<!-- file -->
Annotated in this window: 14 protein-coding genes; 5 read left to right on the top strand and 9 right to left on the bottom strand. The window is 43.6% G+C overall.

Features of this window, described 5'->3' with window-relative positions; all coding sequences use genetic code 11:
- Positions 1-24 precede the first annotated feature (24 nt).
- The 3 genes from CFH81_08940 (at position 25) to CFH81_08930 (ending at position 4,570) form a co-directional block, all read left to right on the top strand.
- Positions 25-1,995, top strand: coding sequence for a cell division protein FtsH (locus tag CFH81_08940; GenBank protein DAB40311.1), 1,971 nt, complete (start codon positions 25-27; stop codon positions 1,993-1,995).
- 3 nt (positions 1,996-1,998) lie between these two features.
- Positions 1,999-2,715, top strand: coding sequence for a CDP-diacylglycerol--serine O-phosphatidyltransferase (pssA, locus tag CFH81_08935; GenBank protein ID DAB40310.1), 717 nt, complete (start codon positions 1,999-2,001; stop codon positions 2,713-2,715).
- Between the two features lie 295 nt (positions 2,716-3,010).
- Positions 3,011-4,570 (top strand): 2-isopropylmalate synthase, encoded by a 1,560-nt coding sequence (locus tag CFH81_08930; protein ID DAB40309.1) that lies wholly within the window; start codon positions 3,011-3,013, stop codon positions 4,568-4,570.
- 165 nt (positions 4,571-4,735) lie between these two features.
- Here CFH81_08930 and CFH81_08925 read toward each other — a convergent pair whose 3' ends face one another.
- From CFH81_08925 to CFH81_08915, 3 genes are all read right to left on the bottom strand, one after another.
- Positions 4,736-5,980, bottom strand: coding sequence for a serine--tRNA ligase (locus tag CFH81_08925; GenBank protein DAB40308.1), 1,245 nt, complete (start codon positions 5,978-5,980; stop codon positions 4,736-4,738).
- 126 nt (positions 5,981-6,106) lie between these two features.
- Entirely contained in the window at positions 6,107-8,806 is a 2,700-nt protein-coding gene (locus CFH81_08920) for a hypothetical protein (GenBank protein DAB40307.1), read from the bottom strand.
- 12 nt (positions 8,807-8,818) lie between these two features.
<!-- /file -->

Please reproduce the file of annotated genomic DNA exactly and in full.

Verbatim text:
Annotated in this window: 14 protein-coding genes; 5 read left to right on the top strand and 9 right to left on the bottom strand. The window is 43.6% G+C overall.

Features of this window, described 5'->3' with window-relative positions; all coding sequences use genetic code 11:
- Positions 1-24 precede the first annotated feature (24 nt).
- The 3 genes from CFH81_08940 (at position 25) to CFH81_08930 (ending at position 4,570) form a co-directional block, all read left to right on the top strand.
- Positions 25-1,995, top strand: coding sequence for a cell division protein FtsH (locus tag CFH81_08940; GenBank protein DAB40311.1), 1,971 nt, complete (start codon positions 25-27; stop codon positions 1,993-1,995).
- 3 nt (positions 1,996-1,998) lie between these two features.
- Positions 1,999-2,715, top strand: coding sequence for a CDP-diacylglycerol--serine O-phosphatidyltransferase (pssA, locus tag CFH81_08935; GenBank protein ID DAB40310.1), 717 nt, complete (start codon positions 1,999-2,001; stop codon positions 2,713-2,715).
- Between the two features lie 295 nt (positions 2,716-3,010).
- Positions 3,011-4,570 (top strand): 2-isopropylmalate synthase, encoded by a 1,560-nt coding sequence (locus tag CFH81_08930; protein ID DAB40309.1) that lies wholly within the window; start codon positions 3,011-3,013, stop codon positions 4,568-4,570.
- 165 nt (positions 4,571-4,735) lie between these two features.
- Here CFH81_08930 and CFH81_08925 read toward each other — a convergent pair whose 3' ends face one another.
- From CFH81_08925 to CFH81_08915, 3 genes are all read right to left on the bottom strand, one after another.
- Positions 4,736-5,980, bottom strand: coding sequence for a serine--tRNA ligase (locus tag CFH81_08925; GenBank protein DAB40308.1), 1,245 nt, complete (start codon positions 5,978-5,980; stop codon positions 4,736-4,738).
- 126 nt (positions 5,981-6,106) lie between these two features.
- Entirely contained in the window at positions 6,107-8,806 is a 2,700-nt protein-coding gene (locus CFH81_08920) for a hypothetical protein (GenBank protein DAB40307.1), read from the bottom strand.
- 12 nt (positions 8,807-8,818) lie between these two features.